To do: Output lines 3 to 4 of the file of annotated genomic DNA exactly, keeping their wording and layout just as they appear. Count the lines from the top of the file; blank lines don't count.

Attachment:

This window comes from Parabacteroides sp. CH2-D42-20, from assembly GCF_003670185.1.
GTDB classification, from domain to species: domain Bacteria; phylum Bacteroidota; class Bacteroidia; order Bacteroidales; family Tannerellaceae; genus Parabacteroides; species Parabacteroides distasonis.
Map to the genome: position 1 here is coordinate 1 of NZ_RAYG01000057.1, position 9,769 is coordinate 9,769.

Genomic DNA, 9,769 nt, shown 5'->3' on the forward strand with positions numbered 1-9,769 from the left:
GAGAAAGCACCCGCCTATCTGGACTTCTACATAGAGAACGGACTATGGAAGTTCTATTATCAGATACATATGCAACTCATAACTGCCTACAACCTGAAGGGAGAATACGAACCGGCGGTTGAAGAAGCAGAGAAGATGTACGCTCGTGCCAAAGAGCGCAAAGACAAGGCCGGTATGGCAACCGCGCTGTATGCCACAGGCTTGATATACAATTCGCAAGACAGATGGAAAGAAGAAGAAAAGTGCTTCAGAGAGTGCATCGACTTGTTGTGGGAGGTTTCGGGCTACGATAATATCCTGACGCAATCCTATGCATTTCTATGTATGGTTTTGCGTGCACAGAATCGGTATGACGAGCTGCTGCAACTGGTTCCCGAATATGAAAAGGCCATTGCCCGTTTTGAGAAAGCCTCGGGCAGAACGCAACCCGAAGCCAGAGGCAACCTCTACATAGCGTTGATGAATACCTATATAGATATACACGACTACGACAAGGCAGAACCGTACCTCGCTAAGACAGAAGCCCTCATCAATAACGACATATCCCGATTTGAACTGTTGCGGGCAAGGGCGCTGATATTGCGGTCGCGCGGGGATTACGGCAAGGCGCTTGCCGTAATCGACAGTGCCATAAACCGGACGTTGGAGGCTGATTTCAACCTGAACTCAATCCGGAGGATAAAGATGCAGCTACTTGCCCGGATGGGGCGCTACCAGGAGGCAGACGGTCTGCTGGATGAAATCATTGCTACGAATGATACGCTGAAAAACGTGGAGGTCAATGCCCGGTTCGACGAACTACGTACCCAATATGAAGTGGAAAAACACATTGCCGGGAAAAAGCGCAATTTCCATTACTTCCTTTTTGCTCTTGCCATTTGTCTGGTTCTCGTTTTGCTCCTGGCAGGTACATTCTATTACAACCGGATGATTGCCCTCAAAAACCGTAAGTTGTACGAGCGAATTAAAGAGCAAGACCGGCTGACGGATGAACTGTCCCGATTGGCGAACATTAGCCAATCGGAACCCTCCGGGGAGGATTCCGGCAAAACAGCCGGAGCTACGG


Map to the genome: position 1 here is coordinate 1 of NZ_RAYG01000057.1, position 9,769 is coordinate 9,769.

Genomic DNA, 9,769 nt, shown 5'->3' on the forward strand with positions numbered 1-9,769 from the left: